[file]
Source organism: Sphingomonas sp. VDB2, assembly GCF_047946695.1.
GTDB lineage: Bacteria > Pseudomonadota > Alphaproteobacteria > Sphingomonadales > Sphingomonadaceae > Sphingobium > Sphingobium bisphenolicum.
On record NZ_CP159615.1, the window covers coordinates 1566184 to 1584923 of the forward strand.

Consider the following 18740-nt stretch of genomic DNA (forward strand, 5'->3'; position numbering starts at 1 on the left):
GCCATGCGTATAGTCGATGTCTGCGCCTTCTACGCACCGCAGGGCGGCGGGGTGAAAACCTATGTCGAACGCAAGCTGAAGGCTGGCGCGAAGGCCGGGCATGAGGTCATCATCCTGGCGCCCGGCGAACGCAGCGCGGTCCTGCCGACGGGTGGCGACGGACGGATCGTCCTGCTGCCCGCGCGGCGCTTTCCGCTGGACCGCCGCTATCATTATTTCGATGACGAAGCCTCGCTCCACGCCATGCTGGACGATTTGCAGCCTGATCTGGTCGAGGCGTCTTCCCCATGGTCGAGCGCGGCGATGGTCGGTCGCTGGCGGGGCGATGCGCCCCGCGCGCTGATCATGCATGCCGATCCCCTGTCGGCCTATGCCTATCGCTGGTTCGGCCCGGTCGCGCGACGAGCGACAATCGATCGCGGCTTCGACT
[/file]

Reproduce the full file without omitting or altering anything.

Source organism: Sphingomonas sp. VDB2, assembly GCF_047946695.1.
GTDB lineage: Bacteria > Pseudomonadota > Alphaproteobacteria > Sphingomonadales > Sphingomonadaceae > Sphingobium > Sphingobium bisphenolicum.
On record NZ_CP159615.1, the window covers coordinates 1566184 to 1584923 of the forward strand.

Consider the following 18740-nt stretch of genomic DNA (forward strand, 5'->3'; position numbering starts at 1 on the left):
GCCATGCGTATAGTCGATGTCTGCGCCTTCTACGCACCGCAGGGCGGCGGGGTGAAAACCTATGTCGAACGCAAGCTGAAGGCTGGCGCGAAGGCCGGGCATGAGGTCATCATCCTGGCGCCCGGCGAACGCAGCGCGGTCCTGCCGACGGGTGGCGACGGACGGATCGTCCTGCTGCCCGCGCGGCGCTTTCCGCTGGACCGCCGCTATCATTATTTCGATGACGAAGCCTCGCTCCACGCCATGCTGGACGATTTGCAGCCTGATCTGGTCGAGGCGTCTTCCCCATGGTCGAGCGCGGCGATGGTCGGTCGCTGGCGGGGCGATGCGCCCCGCGCGCTGATCATGCATGCCGATCCCCTGTCGGCCTATGCCTATCGCTGGTTCGGCCCGGTCGCGCGACGAGCGACAATCGATCGCGGCTTCGACT